Roberta Robots teaches kids how to design, construct, program and test mobile robots.
Impact in our communities
We support local nonprofits that are having a positive impact in our communities.
Bay Area Giving
Bay Area nonprofits strengthen our community, and we’re proud to back their work with grants, in-kind donations and volunteering. Through the Bay Area Challenge, we invited local nonprofits to share their best ideas for making our communities even better. We also announced $1 million to seed a corporate fund for Tipping Point Community and surprised local teachers with classroom supplies through DonorsChoose.org. In the past three years, we’ve given nearly $60 million to nonprofits located in the Bay Area, including YearUp, Friends of the Urban Forest, Peninsula Bridge, Second Harvest Food Bank and many more. We’re also big believers that all Bay Area kids deserve a great education. Grants to teams like Citizen Schools, CodeEd, Greene Scholars Program, Level Playing Field Institute and the Mountain View Whisman School District are increasing access to math and science for underserved students. And each year more than 40 local groups — from Golden Gates National Parks Conservancy to Children’s Creativity Museum to The Milo Foundation — join up with over 2,000 Google volunteers to make an impact together.
Roberta - Learning with Robots
Robots are an ideal educational tool for teaching children the basic concepts of today’s technical systems. In 2002, Germany’s Fraunhofer Institute for Intelligent Analysis and Information Systems established the Roberta Initiative to give kids - especially girls in technology and science - a fun, hands-on way to design, construct, program and test mobile robots. In 2011, Google funded Fraunhofer with a multi-year grant that was used to develop a simple drag-and-drop technology in the MIT App Inventor to program and control robots using a smartphone app.
Programming Education Gathering
For the last half-century, Japan helped lead the world in consumer electronics and engineering. Yet in a recent survey, only 20% of Japanese junior high students wanted a career related to science — compared to an international average of 50% — even though Japan’s junior high school had the fifth-highest math scores in the entire world. To help bridge this gap between ability and potential, Google donated 5,000 credit-card sized Raspberry Pi computers to make it easier for kids to take the first steps towards a career in computer science. In partnership with local non-profit organization, Canvas, these Raspberry Pis will provide computer and programming education for more than 25,000 kids in Japan, while providing training sessions for teachers as well.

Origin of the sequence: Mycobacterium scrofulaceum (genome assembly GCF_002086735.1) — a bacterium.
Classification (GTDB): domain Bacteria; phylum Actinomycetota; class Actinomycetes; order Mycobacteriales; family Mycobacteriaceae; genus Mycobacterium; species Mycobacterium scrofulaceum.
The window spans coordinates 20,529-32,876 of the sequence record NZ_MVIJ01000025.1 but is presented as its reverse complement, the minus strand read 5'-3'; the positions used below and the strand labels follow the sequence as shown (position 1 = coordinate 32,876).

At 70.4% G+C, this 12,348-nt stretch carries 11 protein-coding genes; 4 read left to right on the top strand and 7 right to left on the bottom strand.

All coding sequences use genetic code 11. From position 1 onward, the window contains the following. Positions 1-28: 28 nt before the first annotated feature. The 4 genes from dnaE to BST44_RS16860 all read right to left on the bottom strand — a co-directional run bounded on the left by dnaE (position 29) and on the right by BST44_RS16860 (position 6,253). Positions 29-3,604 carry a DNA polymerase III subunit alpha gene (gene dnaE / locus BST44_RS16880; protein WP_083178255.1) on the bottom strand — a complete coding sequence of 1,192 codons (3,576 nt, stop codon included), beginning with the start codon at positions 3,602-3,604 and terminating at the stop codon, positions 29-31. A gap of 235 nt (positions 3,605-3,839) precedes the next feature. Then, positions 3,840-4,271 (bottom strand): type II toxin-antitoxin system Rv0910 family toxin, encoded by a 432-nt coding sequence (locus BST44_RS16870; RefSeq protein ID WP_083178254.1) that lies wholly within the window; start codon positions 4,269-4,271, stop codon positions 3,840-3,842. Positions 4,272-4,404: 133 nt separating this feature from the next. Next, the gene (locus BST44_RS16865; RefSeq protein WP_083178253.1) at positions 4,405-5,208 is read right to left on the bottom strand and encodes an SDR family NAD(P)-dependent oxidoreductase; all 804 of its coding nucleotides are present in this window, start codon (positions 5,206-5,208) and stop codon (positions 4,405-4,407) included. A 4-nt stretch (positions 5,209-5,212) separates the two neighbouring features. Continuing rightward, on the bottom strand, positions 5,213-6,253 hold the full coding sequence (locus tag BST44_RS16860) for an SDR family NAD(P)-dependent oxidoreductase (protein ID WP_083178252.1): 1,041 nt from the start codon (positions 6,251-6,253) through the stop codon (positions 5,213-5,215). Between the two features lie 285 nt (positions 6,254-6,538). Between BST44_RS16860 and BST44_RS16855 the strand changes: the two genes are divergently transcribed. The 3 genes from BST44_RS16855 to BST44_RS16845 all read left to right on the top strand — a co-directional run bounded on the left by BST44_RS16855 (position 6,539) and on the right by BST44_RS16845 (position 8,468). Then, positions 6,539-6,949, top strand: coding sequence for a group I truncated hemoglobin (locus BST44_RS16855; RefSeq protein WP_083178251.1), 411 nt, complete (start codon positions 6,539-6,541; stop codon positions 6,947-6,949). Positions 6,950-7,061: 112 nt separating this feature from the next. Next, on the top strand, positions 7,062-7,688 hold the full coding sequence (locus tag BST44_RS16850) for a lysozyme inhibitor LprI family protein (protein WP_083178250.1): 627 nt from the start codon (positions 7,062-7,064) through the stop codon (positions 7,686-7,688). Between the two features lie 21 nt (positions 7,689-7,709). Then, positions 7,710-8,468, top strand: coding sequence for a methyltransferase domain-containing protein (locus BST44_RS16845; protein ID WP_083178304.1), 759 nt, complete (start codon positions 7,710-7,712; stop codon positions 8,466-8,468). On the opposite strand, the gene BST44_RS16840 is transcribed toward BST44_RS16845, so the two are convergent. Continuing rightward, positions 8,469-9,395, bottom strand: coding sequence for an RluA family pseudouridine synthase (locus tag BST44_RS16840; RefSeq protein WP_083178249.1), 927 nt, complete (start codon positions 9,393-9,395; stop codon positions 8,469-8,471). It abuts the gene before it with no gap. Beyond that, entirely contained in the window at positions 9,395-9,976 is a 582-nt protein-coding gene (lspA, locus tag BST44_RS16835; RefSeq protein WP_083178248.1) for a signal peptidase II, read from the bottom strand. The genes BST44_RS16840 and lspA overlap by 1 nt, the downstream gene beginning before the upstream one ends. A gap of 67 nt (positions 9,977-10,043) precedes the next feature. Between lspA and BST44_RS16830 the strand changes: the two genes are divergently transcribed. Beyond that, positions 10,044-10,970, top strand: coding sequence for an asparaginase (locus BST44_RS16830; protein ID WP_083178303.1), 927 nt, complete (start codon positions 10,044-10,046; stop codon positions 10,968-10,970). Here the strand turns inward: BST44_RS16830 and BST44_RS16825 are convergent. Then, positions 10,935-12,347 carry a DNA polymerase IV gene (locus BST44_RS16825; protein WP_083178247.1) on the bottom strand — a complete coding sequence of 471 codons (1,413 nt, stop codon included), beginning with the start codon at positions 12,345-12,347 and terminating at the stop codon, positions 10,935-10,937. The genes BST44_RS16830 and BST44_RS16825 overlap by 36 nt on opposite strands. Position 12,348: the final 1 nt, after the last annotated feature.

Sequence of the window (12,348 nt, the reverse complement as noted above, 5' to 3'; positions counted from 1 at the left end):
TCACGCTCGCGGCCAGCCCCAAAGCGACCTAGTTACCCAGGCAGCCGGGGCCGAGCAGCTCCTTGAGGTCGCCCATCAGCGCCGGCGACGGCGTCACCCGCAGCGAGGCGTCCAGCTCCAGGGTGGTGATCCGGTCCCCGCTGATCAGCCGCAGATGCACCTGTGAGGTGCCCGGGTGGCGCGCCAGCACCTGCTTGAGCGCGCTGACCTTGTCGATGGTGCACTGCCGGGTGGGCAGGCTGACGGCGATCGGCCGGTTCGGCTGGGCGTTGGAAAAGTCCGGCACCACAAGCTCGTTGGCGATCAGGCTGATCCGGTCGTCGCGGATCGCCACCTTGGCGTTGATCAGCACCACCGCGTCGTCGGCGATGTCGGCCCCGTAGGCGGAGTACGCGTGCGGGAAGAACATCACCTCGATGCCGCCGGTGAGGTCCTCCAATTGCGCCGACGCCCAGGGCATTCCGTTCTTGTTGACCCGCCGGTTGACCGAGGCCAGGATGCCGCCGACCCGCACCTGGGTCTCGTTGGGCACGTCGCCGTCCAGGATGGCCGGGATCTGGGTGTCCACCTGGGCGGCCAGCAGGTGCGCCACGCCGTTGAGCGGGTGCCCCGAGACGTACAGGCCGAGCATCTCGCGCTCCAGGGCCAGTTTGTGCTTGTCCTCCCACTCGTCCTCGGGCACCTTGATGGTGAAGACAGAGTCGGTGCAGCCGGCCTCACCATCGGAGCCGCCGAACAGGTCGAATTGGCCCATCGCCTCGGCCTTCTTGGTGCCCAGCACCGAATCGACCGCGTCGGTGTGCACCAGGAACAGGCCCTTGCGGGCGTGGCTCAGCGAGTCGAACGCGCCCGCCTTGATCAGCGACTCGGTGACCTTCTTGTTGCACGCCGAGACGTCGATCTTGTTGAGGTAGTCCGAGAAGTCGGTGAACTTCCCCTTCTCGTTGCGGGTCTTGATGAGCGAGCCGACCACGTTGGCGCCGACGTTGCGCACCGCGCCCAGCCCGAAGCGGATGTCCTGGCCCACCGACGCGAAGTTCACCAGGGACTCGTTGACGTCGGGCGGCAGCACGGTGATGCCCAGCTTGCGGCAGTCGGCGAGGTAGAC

Bletchley Park, located a short train ride from London, played a pivotal role in computing history. During World War II, it was the site where Colossus—the world’s first electronic programmable computer—helped the military crack enemy codes, reputedly shortening the war by two years. The extraordinary achievements of Colossus and its veterans remained secret until they were declassified in the 1980s. Google donated more than $850,000 to the Bletchley Park Trust to support the restoration of this important site.
The High Line
The High Line is a public park atop a historic 1930s elevated freight railway on Manhattan's West Side that was saved from demolition through the efforts of a community nonprofit group. Snaking its way through neighborhoods that run a few short blocks from Google's New York offices, the High Line is one of the best and brightest examples of successful urban renewal in the country. To show support for both green construction and our Chelsea neighborhood, Google donated $1 million to the High Line in 2010, helping preserve the final eastern section as public open space.
Many kids in the UK lack access to computer science training that can give them fundamental skills for education and life. Our $1 million grant will provide a free Raspberry Pi, a low-cost microcomputer, to 15,000 UK kids who are enthusiastic about computer science. CoderDojo, Code Club, Computing at School, Generating Genius, Teach First and OCR will each help identify and support eligible students. OCR is also creating 15,000 teaching and learning packs to distribute alongside the Raspberry Pis. The project will provide an opportunity for thousands of young people across the UK to learn to code by increasing access to computers. The ultimate goal is to inspire the next generation of British computer scientists.
Trinity College Dublin
Students in Irish schools have limited exposure to computer science and technological learning. This has created a digital divide that limits the digital literacy of young people - especially those in disadvantaged communities. The three year Google grant will help transform computer science education in Irish schools through teacher training programs and improvements in computer science and STEM capacity. Funding will scale high-quality computer science education across Ireland's secondary schools, providing training to 1,000 teachers and sponsoring the introduction of Teach First in Ireland.